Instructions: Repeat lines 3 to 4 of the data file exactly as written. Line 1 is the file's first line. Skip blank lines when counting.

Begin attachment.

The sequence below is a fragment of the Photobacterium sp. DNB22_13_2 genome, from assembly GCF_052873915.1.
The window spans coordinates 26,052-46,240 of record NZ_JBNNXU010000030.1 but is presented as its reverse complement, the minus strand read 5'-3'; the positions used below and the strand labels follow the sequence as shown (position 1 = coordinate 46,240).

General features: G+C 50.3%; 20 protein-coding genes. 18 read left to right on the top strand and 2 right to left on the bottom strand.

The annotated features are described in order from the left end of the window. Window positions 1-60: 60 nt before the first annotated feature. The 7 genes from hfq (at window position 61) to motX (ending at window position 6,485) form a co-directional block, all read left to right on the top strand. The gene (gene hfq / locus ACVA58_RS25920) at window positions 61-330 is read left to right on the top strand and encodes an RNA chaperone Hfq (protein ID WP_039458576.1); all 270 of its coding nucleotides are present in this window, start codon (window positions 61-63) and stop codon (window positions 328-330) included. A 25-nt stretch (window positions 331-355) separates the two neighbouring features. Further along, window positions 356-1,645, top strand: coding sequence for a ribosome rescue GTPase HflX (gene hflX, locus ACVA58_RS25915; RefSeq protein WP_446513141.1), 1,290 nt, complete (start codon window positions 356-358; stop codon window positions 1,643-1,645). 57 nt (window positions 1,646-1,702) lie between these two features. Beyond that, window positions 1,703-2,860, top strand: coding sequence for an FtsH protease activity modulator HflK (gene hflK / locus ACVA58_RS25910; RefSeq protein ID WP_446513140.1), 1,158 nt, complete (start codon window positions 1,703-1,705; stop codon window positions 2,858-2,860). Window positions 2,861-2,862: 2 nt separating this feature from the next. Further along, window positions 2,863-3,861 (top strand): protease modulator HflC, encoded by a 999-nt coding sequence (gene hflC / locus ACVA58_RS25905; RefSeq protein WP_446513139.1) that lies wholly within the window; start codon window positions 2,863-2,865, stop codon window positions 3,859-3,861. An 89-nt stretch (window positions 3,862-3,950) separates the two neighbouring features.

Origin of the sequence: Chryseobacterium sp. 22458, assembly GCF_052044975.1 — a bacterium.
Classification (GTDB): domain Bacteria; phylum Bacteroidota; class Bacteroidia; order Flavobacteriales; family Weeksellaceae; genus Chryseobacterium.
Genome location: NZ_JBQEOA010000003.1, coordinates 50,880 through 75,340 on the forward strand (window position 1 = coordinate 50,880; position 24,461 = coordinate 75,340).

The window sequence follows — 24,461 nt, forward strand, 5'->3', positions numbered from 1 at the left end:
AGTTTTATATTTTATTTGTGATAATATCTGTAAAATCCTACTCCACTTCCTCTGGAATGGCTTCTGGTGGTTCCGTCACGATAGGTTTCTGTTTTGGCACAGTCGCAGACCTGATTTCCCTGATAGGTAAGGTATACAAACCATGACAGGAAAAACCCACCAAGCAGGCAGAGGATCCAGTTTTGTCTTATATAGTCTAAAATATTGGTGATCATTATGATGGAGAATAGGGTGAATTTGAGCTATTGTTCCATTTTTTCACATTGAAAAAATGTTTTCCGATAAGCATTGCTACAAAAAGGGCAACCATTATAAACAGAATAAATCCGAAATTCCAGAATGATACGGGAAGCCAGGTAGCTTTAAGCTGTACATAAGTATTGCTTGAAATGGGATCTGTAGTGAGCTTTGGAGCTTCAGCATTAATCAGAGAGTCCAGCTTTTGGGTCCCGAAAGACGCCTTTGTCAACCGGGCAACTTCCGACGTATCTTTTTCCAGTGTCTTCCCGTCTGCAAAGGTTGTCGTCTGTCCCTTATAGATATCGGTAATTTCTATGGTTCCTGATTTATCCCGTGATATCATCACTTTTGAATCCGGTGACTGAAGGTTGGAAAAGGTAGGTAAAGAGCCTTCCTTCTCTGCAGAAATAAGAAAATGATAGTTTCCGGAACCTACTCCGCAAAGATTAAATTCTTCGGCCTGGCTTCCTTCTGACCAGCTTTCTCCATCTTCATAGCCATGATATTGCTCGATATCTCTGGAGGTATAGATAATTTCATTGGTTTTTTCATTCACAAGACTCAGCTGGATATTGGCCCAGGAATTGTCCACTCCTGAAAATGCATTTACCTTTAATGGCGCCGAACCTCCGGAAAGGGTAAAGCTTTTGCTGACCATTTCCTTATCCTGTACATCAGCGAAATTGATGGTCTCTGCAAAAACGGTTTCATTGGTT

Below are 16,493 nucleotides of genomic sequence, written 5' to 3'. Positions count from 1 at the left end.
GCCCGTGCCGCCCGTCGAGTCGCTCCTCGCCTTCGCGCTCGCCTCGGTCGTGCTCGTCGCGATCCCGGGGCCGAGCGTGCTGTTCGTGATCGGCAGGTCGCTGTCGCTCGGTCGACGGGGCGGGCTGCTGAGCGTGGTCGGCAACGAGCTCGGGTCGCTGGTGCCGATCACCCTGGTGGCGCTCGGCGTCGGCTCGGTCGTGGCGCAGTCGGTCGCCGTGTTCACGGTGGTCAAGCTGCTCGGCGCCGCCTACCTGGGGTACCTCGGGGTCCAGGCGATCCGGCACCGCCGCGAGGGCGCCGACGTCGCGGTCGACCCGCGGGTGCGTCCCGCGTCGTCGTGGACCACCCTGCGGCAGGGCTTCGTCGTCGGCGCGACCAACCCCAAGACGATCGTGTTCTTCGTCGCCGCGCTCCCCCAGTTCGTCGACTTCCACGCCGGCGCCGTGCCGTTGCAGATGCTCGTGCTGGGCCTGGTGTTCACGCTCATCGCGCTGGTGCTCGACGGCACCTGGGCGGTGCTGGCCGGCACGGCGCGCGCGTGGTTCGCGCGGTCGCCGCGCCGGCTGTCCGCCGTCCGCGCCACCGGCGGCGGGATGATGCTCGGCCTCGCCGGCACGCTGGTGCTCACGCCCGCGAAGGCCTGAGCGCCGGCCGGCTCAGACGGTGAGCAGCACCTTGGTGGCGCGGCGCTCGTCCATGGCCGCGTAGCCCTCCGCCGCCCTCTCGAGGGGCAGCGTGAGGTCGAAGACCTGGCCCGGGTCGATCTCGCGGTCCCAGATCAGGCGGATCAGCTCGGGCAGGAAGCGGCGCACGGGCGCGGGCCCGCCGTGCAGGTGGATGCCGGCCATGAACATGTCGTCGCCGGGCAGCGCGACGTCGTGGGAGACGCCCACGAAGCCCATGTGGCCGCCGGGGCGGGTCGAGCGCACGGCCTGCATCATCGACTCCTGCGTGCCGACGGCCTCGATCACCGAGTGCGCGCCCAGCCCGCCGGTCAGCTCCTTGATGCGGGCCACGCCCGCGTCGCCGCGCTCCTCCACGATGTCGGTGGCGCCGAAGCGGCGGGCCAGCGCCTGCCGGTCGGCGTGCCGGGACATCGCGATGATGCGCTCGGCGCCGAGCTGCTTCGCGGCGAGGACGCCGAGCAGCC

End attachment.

General features: G+C 50.3%; 20 protein-coding genes. 18 read left to right on the top strand and 2 right to left on the bottom strand.

The annotated features are described in order from the left end of the window. Window positions 1-60: 60 nt before the first annotated feature. The 7 genes from hfq (at window position 61) to motX (ending at window position 6,485) form a co-directional block, all read left to right on the top strand. The gene (gene hfq / locus ACVA58_RS25920) at window positions 61-330 is read left to right on the top strand and encodes an RNA chaperone Hfq (protein ID WP_039458576.1); all 270 of its coding nucleotides are present in this window, start codon (window positions 61-63) and stop codon (window positions 328-330) included. A 25-nt stretch (window positions 331-355) separates the two neighbouring features. Further along, window positions 356-1,645, top strand: coding sequence for a ribosome rescue GTPase HflX (gene hflX, locus ACVA58_RS25915; RefSeq protein WP_446513141.1), 1,290 nt, complete (start codon window positions 356-358; stop codon window positions 1,643-1,645). 57 nt (window positions 1,646-1,702) lie between these two features. Beyond that, window positions 1,703-2,860, top strand: coding sequence for an FtsH protease activity modulator HflK (gene hflK / locus ACVA58_RS25910; RefSeq protein ID WP_446513140.1), 1,158 nt, complete (start codon window positions 1,703-1,705; stop codon window positions 2,858-2,860). Window positions 2,861-2,862: 2 nt separating this feature from the next. Further along, window positions 2,863-3,861 (top strand): protease modulator HflC, encoded by a 999-nt coding sequence (gene hflC / locus ACVA58_RS25905; RefSeq protein WP_446513139.1) that lies wholly within the window; start codon window positions 2,863-2,865, stop codon window positions 3,859-3,861. An 89-nt stretch (window positions 3,862-3,950) separates the two neighbouring features.